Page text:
Guest Author - Emily Guldborg
If I have learned one thing about living out here, it is that no man or woman should be judged by appearances alone. Growing up in the city, there was always a standard by which you tended to gauge other people--the appearance of their home, the newness of their car, their occupation – all these seemed to matter in determining who you could safely associate yourself with. It wasn’t necessarily right, but it was just the way that things were done in order to be accepted by society. Today, when I travel back to urban America, whether in the heart of the northern Plains or on the East Coast, I see these standards still being upheld. I am now wiser to this system of social classification and many of these prejudices that I formerly held eat at my soul to see that they still pervade society.
In the west, more specifically the rural west, I have come to know and accept people for their personal qualities, not their social classification. In coming to learn this, I have found that those that would be cast out by a more urban society have the most to offer to our world and our hope for the future. The phrase “The Salt of the Earth” now has meaning for me. It is a phrase dating back to biblical times that in the present day implies a person is unpretentious and honest and that they represent the capacity of the human spirit as we strive for purity and goodness.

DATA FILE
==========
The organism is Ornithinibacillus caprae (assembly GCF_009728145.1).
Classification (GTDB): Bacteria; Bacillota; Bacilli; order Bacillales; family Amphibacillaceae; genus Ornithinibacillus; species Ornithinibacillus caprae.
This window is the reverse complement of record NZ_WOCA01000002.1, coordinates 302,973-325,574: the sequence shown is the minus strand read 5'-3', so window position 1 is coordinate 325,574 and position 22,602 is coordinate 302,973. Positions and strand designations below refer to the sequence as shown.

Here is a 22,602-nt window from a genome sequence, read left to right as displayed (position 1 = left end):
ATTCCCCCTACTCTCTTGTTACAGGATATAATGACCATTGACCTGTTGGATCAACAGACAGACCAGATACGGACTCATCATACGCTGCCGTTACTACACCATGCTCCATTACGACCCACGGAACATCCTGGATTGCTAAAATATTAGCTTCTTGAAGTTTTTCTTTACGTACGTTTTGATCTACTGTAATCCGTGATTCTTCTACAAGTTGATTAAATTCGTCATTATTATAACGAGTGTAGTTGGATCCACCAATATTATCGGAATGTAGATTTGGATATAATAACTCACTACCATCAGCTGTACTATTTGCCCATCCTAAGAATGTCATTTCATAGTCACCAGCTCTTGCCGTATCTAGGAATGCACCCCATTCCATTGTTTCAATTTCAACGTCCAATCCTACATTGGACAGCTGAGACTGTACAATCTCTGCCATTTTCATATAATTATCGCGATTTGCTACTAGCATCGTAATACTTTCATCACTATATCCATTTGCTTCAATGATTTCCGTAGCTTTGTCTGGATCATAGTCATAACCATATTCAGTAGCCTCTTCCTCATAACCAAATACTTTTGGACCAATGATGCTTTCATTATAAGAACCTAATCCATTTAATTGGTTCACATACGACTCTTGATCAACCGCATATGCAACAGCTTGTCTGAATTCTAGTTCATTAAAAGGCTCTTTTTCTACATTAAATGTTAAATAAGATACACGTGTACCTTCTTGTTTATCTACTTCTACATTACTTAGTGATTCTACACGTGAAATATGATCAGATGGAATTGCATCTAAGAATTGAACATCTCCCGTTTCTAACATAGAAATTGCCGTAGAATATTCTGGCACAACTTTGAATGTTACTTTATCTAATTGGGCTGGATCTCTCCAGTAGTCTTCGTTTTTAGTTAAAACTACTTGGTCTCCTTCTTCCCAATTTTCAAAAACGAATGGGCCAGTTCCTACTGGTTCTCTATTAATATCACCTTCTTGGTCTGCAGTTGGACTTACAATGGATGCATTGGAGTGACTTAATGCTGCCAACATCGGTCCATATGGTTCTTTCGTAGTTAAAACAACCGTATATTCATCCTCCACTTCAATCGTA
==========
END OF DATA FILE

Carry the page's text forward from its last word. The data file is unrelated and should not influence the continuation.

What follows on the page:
In my travels, I have found that people I would classify as the salt of the earth live extremely modest lifestyles far removed from society. Those simply passing through rural areas see only the wooden shack or dilapidated trailer that serves as home for many. They pass these people off as simple, backwards and unable to survive in a modern society. They see the warning signs to the federal government, out-of-state hunters and other would-be threats to their private property rights. But they fail to see the people.
They fail to see that these people would lay down life and limb to help a total stranger who had gotten himself into a bind on the road. And after you have earned their trust, they will discuss openly with you the problems that they face and then tell you that they accept the problem as their own with no blame placed on others. They will invite you inside to offer you a warm meal prepared with kindness from the fruits of their labor. Quite simply, they will leave an impact on your soul that you will never forget. You will find yourself leaving their home wishing that others could experience this kindness and goodness. They are the Salt of the Earth and they will leave you forever touched.
Remember this as you travel the wide-open plains – true goodness and purity of the human spirit is found in the most rural regions of our nation. It is not always openly beautiful on the outside, but it will touch your heart profoundly once you have met it and embraced it. People in this region should not be regarded as the fringes of society; indeed, they are the heart of an ideal society in and of themselves – the society that we should all strive to achieve in order to make this world a kinder and gentler place